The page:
NCPA - National Center for Policy Analysis

King: School Choice Not Just A Dream

September 11, 1997

"Is it moral to tax families, compel their children's attendance at schools, and then give no choice between teaching methods, religious or secular education and other matters?" asks Alveda C. King, niece of the late Martin Luther King Jr.

Rev. King, his siblings and their children were products of both private and public schooling, says Alveda King, and school vouchers would give all families a similar choice.

A step in that direction is a bill House Majority Leader Dick Armey (R-Tex.) and Sen. Joe Lieberman (D-Conn.) have proposed: the District of Columbia Student Opportunity Scholarship Act. The Senate is expected to vote on the measure next week as part of an appropriations bill.

  • Under the act, 2,000 low-income students in Washington would receive tuition scholarships of up to $3,200 per year for use at the public or private school of their choice.
  • The act would also provide 2,000 public school students with vouchers of up to $500 for extra tutoring assistance.

The bill is designed to show a way to rescue the District of Columbia public school system.

  • The D.C. school system spends $10,180 per student annually, the highest in the nation, according to the U.S. Department of Education.
  • Yet 80 percent of fourth-graders in the schools there score below their grade on basic math skills, according to the Annie Casey Foundation.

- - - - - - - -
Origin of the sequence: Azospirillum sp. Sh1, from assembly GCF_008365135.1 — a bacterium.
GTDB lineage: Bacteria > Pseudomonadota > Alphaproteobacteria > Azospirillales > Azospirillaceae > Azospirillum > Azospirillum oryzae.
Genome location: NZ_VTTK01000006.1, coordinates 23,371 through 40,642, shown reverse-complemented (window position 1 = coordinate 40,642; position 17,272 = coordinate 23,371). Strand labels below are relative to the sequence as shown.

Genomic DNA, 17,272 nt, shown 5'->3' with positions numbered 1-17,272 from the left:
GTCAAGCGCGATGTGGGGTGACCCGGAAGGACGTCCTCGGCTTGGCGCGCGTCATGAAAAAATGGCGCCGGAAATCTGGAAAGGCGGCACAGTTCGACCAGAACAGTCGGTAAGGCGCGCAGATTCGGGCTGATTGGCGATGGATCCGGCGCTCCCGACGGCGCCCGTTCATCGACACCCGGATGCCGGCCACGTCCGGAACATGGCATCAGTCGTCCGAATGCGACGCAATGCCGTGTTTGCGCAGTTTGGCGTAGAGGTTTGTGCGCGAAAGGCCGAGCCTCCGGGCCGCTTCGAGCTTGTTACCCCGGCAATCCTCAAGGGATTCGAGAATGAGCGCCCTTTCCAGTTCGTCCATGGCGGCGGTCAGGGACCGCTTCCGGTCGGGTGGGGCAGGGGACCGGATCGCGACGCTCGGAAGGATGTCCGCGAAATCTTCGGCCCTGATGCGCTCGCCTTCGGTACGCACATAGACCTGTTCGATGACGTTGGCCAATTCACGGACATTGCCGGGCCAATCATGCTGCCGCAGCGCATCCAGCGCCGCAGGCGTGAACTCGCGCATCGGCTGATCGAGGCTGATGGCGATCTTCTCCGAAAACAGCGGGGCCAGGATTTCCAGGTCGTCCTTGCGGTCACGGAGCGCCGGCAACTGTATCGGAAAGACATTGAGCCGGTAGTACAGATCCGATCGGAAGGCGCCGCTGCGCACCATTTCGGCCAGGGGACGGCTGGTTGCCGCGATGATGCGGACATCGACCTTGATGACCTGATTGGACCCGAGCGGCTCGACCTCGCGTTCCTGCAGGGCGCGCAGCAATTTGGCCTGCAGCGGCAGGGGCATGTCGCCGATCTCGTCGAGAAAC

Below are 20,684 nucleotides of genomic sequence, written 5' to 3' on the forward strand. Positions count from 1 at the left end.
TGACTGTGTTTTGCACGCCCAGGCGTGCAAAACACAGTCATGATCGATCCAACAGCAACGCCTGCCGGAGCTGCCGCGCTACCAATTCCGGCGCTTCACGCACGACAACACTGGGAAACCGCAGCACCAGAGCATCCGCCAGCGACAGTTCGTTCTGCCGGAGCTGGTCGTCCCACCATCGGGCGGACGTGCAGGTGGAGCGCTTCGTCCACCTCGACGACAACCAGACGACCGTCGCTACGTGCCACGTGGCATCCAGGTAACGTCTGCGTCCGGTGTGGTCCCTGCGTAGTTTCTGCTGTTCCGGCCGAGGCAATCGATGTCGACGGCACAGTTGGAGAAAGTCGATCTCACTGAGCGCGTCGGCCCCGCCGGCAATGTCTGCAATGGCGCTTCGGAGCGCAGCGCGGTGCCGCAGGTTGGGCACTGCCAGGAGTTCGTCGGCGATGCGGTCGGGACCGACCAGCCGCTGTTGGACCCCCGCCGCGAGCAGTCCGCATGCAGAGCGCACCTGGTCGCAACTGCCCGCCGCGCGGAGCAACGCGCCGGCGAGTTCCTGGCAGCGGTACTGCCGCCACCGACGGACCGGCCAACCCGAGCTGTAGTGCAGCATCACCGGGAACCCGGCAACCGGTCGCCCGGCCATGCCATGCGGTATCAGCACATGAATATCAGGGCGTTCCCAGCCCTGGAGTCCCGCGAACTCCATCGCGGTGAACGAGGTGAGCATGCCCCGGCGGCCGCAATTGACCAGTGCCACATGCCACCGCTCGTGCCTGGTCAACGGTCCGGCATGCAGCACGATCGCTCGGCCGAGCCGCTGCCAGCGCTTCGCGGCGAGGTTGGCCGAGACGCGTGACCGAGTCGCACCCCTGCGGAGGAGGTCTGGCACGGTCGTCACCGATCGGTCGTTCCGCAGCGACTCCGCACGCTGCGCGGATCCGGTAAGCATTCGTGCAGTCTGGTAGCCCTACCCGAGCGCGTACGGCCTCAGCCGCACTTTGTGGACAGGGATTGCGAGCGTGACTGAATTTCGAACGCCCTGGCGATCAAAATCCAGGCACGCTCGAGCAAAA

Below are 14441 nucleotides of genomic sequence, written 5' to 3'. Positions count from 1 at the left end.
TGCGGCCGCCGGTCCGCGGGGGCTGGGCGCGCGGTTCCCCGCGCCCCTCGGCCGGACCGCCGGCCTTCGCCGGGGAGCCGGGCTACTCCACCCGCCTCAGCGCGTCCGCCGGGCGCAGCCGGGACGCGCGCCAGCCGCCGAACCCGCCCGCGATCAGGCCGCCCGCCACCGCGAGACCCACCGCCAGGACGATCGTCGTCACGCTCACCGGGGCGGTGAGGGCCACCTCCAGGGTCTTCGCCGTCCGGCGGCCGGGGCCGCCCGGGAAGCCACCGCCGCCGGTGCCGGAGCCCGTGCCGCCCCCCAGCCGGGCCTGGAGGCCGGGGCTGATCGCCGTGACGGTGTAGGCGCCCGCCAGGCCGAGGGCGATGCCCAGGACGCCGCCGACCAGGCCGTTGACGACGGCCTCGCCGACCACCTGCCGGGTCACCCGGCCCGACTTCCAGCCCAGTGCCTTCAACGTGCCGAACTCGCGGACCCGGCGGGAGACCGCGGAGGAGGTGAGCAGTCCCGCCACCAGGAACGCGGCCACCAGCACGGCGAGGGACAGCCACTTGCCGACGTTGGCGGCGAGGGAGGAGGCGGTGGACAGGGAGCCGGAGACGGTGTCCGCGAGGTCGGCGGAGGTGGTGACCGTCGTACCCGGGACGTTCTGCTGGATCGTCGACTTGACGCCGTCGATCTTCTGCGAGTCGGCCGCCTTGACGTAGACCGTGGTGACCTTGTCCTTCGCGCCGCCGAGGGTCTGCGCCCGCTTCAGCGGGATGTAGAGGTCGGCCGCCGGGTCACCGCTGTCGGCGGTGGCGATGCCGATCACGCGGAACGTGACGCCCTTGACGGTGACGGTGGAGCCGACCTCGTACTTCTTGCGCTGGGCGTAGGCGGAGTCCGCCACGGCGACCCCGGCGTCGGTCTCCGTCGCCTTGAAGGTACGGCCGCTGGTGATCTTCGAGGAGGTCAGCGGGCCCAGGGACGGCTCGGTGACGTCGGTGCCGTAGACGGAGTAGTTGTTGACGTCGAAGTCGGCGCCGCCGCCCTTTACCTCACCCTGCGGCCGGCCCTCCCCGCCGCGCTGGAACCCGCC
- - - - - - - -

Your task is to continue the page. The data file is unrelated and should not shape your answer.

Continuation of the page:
• And the National Assessment of Education Progress reports that 72 percent of the Washington's fourth-graders test below basic proficiency.

In response to the poor performance of the schools, 19.7 percent of families in D.C. send their children to private schools, compared to the national average of 13.1 percent. Public school teachers there send their children to non government schools at a rate of 28.2 percent (compared to 12.1 percent nationwide).

But while two-thirds of the District's population is African American, 61 percent of families who send their children to private schools are white and only 12 percent are black.

Source: Alveda C. King (chairman, King for America and senior fellow, Alexis de Tocqueville Institution), Wall Street Journal, September 11, 1997.

 

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